Understanding frequency is key to a complete understanding of audio and how to manipulate it. We’ll cover this important aspect as a basis for many audio editing techniques.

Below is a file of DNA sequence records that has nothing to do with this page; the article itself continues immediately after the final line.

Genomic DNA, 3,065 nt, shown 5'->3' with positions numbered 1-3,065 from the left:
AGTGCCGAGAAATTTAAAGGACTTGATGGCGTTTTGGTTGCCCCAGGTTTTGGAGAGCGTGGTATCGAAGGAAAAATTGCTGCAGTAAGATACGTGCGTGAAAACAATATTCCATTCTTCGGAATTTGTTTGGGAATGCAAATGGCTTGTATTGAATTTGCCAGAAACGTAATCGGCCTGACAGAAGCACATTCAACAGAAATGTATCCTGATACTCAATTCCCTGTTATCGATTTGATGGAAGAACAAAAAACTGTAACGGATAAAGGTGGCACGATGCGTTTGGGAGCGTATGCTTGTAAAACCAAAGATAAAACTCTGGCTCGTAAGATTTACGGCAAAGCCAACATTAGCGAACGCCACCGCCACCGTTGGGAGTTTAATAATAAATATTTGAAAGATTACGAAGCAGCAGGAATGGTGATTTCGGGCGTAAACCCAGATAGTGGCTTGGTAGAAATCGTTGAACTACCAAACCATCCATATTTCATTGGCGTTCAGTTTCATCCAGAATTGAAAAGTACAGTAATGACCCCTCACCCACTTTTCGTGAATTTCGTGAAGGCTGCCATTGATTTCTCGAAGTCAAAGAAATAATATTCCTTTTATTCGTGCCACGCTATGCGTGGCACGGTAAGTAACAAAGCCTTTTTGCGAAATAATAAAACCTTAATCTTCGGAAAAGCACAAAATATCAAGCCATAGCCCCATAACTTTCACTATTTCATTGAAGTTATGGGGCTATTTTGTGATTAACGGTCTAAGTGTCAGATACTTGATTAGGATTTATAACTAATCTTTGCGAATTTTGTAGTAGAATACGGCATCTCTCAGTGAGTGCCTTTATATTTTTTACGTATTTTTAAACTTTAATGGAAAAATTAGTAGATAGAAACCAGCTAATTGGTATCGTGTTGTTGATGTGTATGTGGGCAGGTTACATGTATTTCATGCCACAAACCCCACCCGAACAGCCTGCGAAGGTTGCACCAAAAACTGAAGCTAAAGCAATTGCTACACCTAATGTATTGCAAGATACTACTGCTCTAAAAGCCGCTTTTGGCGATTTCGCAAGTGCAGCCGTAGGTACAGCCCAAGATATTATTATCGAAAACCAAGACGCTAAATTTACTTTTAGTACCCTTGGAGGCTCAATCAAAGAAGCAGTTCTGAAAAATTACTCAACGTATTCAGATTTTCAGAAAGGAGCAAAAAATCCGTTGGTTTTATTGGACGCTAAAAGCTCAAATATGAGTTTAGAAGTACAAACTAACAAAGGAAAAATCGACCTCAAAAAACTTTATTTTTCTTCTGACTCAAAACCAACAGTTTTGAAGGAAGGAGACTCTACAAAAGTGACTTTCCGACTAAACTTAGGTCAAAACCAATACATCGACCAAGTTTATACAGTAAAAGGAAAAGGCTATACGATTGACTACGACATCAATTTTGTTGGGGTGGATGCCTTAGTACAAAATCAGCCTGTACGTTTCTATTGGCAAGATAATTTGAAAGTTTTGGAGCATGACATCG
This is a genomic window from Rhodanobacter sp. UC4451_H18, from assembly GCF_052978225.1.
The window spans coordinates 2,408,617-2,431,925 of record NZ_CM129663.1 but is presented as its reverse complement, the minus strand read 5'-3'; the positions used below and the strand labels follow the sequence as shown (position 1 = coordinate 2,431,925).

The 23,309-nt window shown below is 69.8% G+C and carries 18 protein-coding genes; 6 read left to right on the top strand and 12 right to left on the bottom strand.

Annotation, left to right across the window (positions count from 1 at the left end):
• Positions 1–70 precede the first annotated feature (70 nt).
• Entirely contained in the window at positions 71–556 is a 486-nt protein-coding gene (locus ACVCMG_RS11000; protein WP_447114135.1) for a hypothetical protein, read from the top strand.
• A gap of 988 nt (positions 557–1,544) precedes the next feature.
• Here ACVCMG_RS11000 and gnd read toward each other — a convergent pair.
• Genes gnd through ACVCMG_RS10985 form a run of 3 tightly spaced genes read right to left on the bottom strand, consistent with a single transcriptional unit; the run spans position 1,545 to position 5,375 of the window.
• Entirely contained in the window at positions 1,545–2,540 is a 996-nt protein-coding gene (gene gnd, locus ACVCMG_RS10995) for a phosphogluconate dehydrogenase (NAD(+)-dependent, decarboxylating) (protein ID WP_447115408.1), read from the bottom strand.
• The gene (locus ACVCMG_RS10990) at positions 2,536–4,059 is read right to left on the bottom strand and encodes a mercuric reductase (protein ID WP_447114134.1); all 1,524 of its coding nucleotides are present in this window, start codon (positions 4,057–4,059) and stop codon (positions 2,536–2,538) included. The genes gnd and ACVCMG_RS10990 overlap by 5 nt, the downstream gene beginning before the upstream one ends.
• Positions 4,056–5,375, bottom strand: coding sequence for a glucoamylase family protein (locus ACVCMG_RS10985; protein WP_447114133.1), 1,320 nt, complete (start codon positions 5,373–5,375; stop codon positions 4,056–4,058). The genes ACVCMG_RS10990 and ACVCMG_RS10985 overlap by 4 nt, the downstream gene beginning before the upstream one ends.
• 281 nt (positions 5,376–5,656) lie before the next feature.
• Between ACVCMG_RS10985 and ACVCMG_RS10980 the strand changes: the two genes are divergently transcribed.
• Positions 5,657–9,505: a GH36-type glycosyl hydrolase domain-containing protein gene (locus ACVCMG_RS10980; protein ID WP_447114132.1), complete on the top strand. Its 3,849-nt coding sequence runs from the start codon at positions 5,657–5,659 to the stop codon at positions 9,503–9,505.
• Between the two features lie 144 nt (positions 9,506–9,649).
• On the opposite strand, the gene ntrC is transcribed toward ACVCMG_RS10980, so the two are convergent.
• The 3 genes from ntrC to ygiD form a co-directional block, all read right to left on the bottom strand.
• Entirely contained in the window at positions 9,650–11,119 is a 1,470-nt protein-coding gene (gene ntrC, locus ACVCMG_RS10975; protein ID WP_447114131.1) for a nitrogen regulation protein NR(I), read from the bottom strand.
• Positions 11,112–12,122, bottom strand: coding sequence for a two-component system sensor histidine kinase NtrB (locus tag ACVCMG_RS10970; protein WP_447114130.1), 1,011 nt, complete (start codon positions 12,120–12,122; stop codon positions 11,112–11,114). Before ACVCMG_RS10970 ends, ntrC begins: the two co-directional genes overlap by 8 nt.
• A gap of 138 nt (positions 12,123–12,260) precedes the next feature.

Everything tangible has a frequency. From the light that lights your scene to the waves that are cast from a skipping rock. Understanding frequency is key to a complete understanding of audio and how to manipulate it. Frequency is measured in hertz and is defined as one cycle per second. A cycle refers to how often a sound completes one rise and fall of its wave. Think of a lake. You throw a rock into the lake. The ripples coming from the rock falling into the water can be compared to a sound wave. The distance between each wave and the next defines its frequency. In the world of audio, a low frequency would mean more space between the waves whereas a high frequency would mean the waves are closer together. To get a good idea of how frequency ranges work, let’s examine a piano. Each key on a piano makes up a given frequency. Pianos are tuned according to these frequencies. The very middle key of a piano is called middle c. The a note just above middle c is 440 hz. If you were to use your voice to hum at a constant note, matching the a above middle c, your voice would be at 440hz. Every musical instrument is tuned based on this standard. Instruments such as bass guitar have a lower frequency range, and instruments like a violin or flute are in the high range. The larger the hz number, the higher the pitch. For example a sound at 1,000 hertz is higher than one at 50hz. In line with that, the lower the frequency the lower the pitch. If you're looking to control frequencies, you need to look to an equalizer or filter. The difference between the two are more in their complexity than anything else. A filter is a simple frequency controller and an equalizer or eq, combines several frequency-specific filters into one device or plug-in. You'll want to use an eq when you want to add or subtract a frequency range. On one project, you may need to remove some rumble from dialog while another project needs a boost in a specific range. Eq is perfect for that. Let’s start out with the simple tools and expand to the more complex. Starting with the tools that are called first order filters. A high pass filter is an equalizer that eliminates frequencies below a specified cutoff point. It is also known as a shelfing filter. Since it is low frequencies that are removed, only high frequencies may pass. Use a high pass filter to remove unwanted low frequencies that are not needed and can be removed without changing the quality of the sound. Let’s take a look at what a high pass filter does: A low-pass filter is the opposite of a high pass, a low pass allows frequencies lower than a chosen cutoff point to pass through while cutting off higher frequencies. This filter is great for removing high frequency hum. It also is considered a shelfing filter because of its function is the same as a high pass, just on the other side of the frequency spectrum. Let me show you how a low pass filter works No matter high or low, remember when using these shelf filters, they are removing all frequencies past or before a point. Thus if the sound you are manipulating has qualities within those cut off frequencies, the sound will be negatively affected. A notch filter passes most frequencies while reducing those within a specific range to very low levels and is oftentimes used with noises of a known frequency, such as electrical hum. An equalizer will boost or remove certain frequencies or frequency ranges. The width of the affected frequency range is known as the q or q factor. The lower the q factor, the wider the frequency range being effected. The higher q, the more narrow the range. The graphic equalizer, aka graphic eq, is a powerful tool for audio production. You might find yourself dealing with a distracting hum from a refrigerator that, if you can’t remedy, will ruin a perfect take. Knowing how to use the graphic eq to solve this problem will save you from having to re-shoot. You're probably most familiar with the graphic eq used in everything-from a multi-channel mixer to your car stereo. Many people have encountered a graphic eq at one point in their life, but very few use them correctly. When you’re adjusting the bass or treble in your car stereo, for instance, it adjusts each corresponding band of eq. The main difference between your car stereo and a graphic eq used for audio production is the precision with which each frequency can be adjusted. Graphic eqs allow you to easily shape the tonal quality of your audio. They typically divide the frequency spectrum into ranges or bands and each band has its own controls. An average graphic eq might have anywhere from five to 31 bands or more, offering either very simple or very specific control of your sound. Their operation is quite simple, you just raise or lower one or more frequency bands to affect the sound. But go easy. If you're making drastic changes to achieve a listenable result, something else is probably wrong. Another type of equalizer is the parametric eq. Rather than divide the sound into specific frequency ranges, a parametric equalizer allows you to choose the frequency or frequencies and adjust accordingly. A typical parametric equalizer might have between four and six bands, but each of those bands is completely adjustable. Not only can you raise and lower the audio content in that band, but you can pick the frequency and the width of the band. A wideband impacts a larger portion of the sound while narrow bands have a more surgical effect. Operation of a parametric eq isn't quite as intuitive as a graphic eq, but with a little practice, you'll figure it out. It helps to find a plug-in with a graphical user interface, not just knobs. That way, you can see the impact of your adjustments on the screen as well as hear the results. Every sound has a frequency range — a male voice, a female voice, the note of the exhaust of a motorcycle and every musical instrument. Knowing what frequencies to remove to extract the offending sound is key. The constant hum of a water cooler, an annoying cricket and even white noise exist within specific ranges of frequencies. Identify the offending frequency by removing one band at a time until it’s lessened or removed. Problems like hum might exist in a very small frequency range, but things like the human voice make up a much wider range. For example, typical male speech lives between 85 hz and 180 hz, and female speech range is 165 hz to 255 hz. Knowing this is very helpful. Say you’re interviewing a man and you want to get rid of all unwanted frequencies. You can roll off frequencies above 155hz and below 85hz. Doing this removes the frequencies outside of those that make up the man’s speech. However, this can affect the quality of the voice, so in many cases, it’s better to be subtle with rolling off frequencies rather than just cutting them completely. Lowering them gradually along the frequency range to create a hill ramping up or ramping down will give more natural frequency removal. As we know, some people have high voices, and some low. Because of this, the range might slip around. This is a starting point, not the law of the land. It’s best practice to subtract frequencies rather than add to them. By adding to the presence of a frequency, you’re adding to the dynamics of that overall sound. This can create muddy audio. Also, many graphic eqs don’t do this transparently, meaning that they color the sound source, and this is typically unwanted. That being said, if you want to create more presence you might add a bit to certain frequencies so that the audio cuts through your mix. Adding and removing needs to be done in small increments as it’s very easy to muddy the sound by boosting frequencies or to change the quality by removing them. Understanding what things live in each frequency range is a huge advantage when combining or mixing many different sound sources together. Mixing your audio well creates a soundscape and allows you to bring focus to one thing over another. Having too many sounds within the same frequency range creates a chaotic soundscape. Think of a large room with many people all talking at the same time. With so many sounds happening simultaneously and within the same frequency range, hearing nuance is very difficult or impossible. By working the frequencies of your audio sources, you can create space for each to live, allowing for all sound sources to be heard as a cohesive whole. Every editor cringes at the phrase "we'll fix it in the mix," but the reality is that you can fix a lot of things with some simple frequency manipulation. Through tools like a high pass filter or a parametric eq you can actually shape the sound as you want it. Having control over the frequency of your sound allows for a more clear and clutter free mix.